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In the Shadow of World LiteratureSites of Reading in Colonial Egypt$
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Michael Allan

Print publication date: 2016

Print ISBN-13: 9780691167824

Published to Princeton Scholarship Online: January 2018

DOI: 10.23943/princeton/9780691167824.001.0001

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How Adab Became Literary

(p.74) 4 Literature
In the Shadow of World Literature

Michael Allan

Princeton University Press

This chapter examines how discussions of world literature relate to the field of Arabic literature by tracing how the Arabic term adab became literary. It considers how definitions of the literary turn on assertions of how to read, respond, and relate to texts by analyzing literary history, on the one hand, as it intersects with literary theory, on the other, to focus on finite moments in the work of Jurji Zaydan, H. A. R. Gibb, and Edward Said. The chapter shows that this convergence of literature and adab ultimately enables an alternate genealogy of world literature—one based less on the accumulation of texts than on an emergent global discipline. It argues that asking about how adab becomes literary is intertwined with the question of what literature is and with the overlapping of philology and pedagogy it implies.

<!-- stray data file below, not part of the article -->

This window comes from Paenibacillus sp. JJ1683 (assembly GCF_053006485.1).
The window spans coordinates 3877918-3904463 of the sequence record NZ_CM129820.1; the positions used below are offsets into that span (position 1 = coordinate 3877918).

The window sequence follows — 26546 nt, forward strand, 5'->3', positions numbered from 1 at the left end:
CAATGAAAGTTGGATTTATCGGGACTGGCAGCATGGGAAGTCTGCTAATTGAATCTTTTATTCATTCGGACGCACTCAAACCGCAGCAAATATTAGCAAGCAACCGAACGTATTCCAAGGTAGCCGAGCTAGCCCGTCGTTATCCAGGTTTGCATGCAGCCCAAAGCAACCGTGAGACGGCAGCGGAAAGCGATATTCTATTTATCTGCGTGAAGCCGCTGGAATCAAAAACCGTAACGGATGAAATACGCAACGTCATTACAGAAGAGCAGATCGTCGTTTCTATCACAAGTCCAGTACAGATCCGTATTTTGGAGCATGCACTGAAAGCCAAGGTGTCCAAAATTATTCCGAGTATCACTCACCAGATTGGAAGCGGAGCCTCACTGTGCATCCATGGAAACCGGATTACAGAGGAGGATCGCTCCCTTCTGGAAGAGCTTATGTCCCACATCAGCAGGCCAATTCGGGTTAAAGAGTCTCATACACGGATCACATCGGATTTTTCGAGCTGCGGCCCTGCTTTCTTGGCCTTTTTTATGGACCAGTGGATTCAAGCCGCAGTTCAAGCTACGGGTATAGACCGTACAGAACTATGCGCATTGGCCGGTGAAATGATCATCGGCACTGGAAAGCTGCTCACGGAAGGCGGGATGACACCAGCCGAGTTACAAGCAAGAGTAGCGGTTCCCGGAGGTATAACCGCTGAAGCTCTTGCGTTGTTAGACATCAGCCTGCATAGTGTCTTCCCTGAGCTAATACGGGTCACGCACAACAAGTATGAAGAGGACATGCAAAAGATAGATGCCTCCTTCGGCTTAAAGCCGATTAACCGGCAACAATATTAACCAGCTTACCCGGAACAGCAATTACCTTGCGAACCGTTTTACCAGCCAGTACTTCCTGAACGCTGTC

Keywords:   world literature, Arabic literature, adab, literary history, literary theory, Jurji Zaydan, H. A. R. Gibb, Edward Said, philology, pedagogy

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